DOL proposed regulation would allow association health plans

The Department of Labor (DOL) has issued a proposed rule that would allow employers to join together as a single group to purchase insurance in the large group health insurance market. Employers could offer this employment-based health insurance via small business health plans, also known as association health plans (AHP).
A principal objective of the proposed rule is to expand employer and employee access to more affordable, high-quality coverage, according to the DOL. In addition, treating health coverage sponsored by an employer association as a single group health plan may promote economies scale, administrative efficiencies, and transfer plan maintenance responsibilities from participating employers to the association.

Executive Order on AHPs

On October 12, 2017, President Trump issued Executive Order 13813, “Promoting Healthcare Choice and Competition Across the United States,” which states that the Administration will prioritize three areas for improvement in the near term: association health plans, short-term, limited-duration insurance, and health reimbursement arrangements. With regard to AHPs, the Executive Order directs the Secretary of Labor to consider proposing regulations or revising guidance, consistent with law, to expand access to health coverage by allowing more employers to form AHPs. The Executive Order also directs the DOL to consider ways to promote AHP formation on the basis of common geography or industry.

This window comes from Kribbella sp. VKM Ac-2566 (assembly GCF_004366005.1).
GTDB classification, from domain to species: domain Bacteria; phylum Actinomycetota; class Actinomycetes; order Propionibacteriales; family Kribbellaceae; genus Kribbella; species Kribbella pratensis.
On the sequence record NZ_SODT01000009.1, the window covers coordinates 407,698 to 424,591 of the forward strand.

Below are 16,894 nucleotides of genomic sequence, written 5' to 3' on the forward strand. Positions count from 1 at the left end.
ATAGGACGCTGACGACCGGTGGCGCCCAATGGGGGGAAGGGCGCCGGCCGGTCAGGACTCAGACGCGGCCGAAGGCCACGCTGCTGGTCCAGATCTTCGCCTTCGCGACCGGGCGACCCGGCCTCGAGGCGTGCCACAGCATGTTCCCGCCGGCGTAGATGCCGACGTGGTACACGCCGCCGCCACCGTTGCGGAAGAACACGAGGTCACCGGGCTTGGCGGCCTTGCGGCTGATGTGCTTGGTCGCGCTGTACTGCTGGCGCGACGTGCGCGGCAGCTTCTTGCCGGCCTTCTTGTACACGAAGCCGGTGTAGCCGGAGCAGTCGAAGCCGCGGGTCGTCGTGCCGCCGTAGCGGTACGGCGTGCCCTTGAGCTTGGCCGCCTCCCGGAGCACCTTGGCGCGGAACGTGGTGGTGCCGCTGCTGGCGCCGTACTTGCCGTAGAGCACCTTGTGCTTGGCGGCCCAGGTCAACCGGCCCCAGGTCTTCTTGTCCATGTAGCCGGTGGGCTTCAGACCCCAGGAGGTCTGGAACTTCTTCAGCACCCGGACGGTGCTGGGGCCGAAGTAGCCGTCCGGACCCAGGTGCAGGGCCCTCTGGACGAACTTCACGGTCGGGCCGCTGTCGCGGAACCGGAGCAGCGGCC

Definition of employer

The proposed rule would broaden the criteria under ERISA Sec. 3(5) for determining when employers may join together in an employer group or association that is treated as the “employer” sponsor of a single multiple-employer “employee welfare benefit plan” and “group health plan” as those terms are defined in Title I of ERISA. By treating the association itself as the employer sponsor of a single plan, the regulation would facilitate the adoption and administration of such arrangements.
The regulation would modify the definition of “employer,” in part, by creating a more flexible “commonality of interest” test for the employer members than the DOL has adopted in sub-regulatory interpretive rulings under ERISA Sec. 3(5). At the same time, the regulation would continue to distinguish employment-based plans, the focal point of Title I of ERISA, from mere commercial insurance programs and administrative service arrangements marketed to employers.